One of Bruce’s all-time favorite Wolfpack players, Will Wilson, led the charge, reaching base safely in all six plate appearances, going 4-for-4 with two RBIs, a homer, a ground-rule double, and a hustle double on a botched pop-up capped by a head-first slide into second base — in the ninth inning of an 11-2 game. That play was a prime example of why Bruce was such a fan of Wilson, a true gamer who always plays at full speed. 

A little context: over the last 15 years, Bruce and I became close friends as well; we’ve met up for lunch about once a month for years (his email signature said, “Enjoy every sandwich” — words to live by!). And at every meeting he would hand me a stack of discs filled with music, from complete Springsteen concerts to rare Beatles recordings to blues, bluegrass and so much more. After Friday’s game, I ran into NC State DH Brad Debo (another Bruce favorite) chatting with a couple of Wolfpack supporters about Bruce, and one of them told me a similar story about receiving countless discs of music from Bruce. That made me smile. That’s just how Bruce was — he loved to share the things he was passionate about with others.

And that included the Wolfpack. Even after he retired, Bruce served as my de facto advance scout for NC State. He would send me long emails after watching fall practices and preseason scrimmages breaking down the entire team. One of the first emails he ever sent me about Wilson, in January before Wilson’s freshman year, contained this bit of analysis: “And, no surprise, Will Wilson hit the crap out of the ball all three days. All he does is crush the ball.”

NC State’s Will Wilson (Aaron Fitt)

Bruce’s early assessment about Wilson was spot-on; all he does is crush the ball, and he has for three amazing seasons. Bruce also spent a lot of time around the players, even after his retirement, and he always spoke glowingly about the character of guys like Wilson, Debo and Dillon Cooper — all of whom visited Bruce in hospice last week. I saw Bruce later that day, and it was obvious how much the players’ visit had meant to him.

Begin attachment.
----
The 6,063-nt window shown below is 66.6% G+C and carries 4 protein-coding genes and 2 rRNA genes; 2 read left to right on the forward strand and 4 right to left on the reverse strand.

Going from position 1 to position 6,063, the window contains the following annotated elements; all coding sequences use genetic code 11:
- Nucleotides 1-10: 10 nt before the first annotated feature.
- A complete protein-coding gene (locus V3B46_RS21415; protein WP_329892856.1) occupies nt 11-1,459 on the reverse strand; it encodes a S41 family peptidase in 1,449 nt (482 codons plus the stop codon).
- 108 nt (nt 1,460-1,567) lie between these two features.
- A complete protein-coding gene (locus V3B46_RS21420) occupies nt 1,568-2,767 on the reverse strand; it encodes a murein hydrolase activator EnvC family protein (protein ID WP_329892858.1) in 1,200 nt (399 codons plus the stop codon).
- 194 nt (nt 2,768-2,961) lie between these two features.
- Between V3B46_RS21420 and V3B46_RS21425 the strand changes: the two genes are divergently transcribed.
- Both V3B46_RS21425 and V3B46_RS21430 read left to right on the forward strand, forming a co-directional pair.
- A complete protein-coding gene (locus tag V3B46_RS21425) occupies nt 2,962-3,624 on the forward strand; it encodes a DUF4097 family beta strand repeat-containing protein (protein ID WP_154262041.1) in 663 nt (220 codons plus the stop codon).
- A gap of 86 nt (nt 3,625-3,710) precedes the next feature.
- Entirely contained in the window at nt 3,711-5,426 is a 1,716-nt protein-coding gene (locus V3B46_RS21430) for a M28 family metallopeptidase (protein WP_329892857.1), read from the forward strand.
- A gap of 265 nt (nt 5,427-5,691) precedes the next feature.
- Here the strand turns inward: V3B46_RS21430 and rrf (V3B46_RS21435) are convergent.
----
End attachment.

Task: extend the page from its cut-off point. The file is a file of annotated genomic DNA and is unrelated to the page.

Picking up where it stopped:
“He’s been around with us for a long time, obviously some of you guys have worked with him, just a great guy,” Wilson said Friday.

One of Friday’s many Twitter tributes to Bruce from SIDs and media members came from former Virginia baseball SID Andy Fledderjohann, who aptly described Bruce as “one of a kind … funny, snarky, cantankerous and always passionate about baseball and his Wolfpack.” Bruce had a LinkedIn page in which he even described himself as a “retired curmudgeon.” He also maintained a personal Wolfpack blog entitled, “The Unofficial Scorer: Antisocial Media For The Damned 21st Century.” Bruce was no stranger to curmudgeonly sarcasm — and we loved him for it — but deep down he was no cynic, at least not about Wolfpack baseball. While his private assessments of the Wolfpack were never sugar-coated, he was nevertheless unfailingly optimistic about the potential of any given NC State team, if certain things came together the right way.

He certainly saw the potential in this group, and he marveled at the toughness and character NC State displayed over and over again during its 25-1 start. After weathering an injury-fueled midseason slump, NC State is now 40-15 overall, 17-12 in the ACC, and probably one Saturday win in Chapel Hill away from effectively sewing up a home regional. Over the last three weeks, this team has gotten back to playing very good baseball, and it has a real chance to get back to Omaha for the first time since that 2013 trip.

And wouldn’t that be an appropriate sendoff for Bruce Winkworth?